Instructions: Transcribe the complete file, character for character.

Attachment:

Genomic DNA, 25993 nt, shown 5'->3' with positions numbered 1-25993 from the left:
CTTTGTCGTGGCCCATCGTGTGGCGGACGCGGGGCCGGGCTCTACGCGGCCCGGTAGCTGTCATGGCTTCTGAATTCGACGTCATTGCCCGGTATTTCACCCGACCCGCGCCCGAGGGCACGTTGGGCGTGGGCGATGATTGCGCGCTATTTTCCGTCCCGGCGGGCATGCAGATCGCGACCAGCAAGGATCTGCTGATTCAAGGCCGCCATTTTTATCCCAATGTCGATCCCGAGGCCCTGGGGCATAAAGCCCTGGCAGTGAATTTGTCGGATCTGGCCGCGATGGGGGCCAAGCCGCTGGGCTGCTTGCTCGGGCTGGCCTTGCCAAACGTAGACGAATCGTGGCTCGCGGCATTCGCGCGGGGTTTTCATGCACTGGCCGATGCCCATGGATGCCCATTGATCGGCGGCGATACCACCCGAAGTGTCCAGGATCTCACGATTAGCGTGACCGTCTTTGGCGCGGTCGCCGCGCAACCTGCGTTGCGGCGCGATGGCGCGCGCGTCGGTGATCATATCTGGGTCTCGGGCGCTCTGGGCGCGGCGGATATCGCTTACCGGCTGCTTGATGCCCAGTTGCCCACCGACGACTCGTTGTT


Genomic DNA, 25993 nt, shown 5'->3' with positions numbered 1-25993 from the left:
CTTTGTCGTGGCCCATCGTGTGGCGGACGCGGGGCCGGGCTCTACGCGGCCCGGTAGCTGTCATGGCTTCTGAATTCGACGTCATTGCCCGGTATTTCACCCGACCCGCGCCCGAGGGCACGTTGGGCGTGGGCGATGATTGCGCGCTATTTTCCGTCCCGGCGGGCATGCAGATCGCGACCAGCAAGGATCTGCTGATTCAAGGCCGCCATTTTTATCCCAATGTCGATCCCGAGGCCCTGGGGCATAAAGCCCTGGCAGTGAATTTGTCGGATCTGGCCGCGATGGGGGCCAAGCCGCTGGGCTGCTTGCTCGGGCTGGCCTTGCCAAACGTAGACGAATCGTGGCTCGCGGCATTCGCGCGGGGTTTTCATGCACTGGCCGATGCCCATGGATGCCCATTGATCGGCGGCGATACCACCCGAAGTGTCCAGGATCTCACGATTAGCGTGACCGTCTTTGGCGCGGTCGCCGCGCAACCTGCGTTGCGGCGCGATGGCGCGCGCGTCGGTGATCATATCTGGGTCTCGGGCGCTCTGGGCGCGGCGGATATCGCTTACCGGCTGCTTGATGCCCAGTTGCCCACCGACGACTCGTTGTT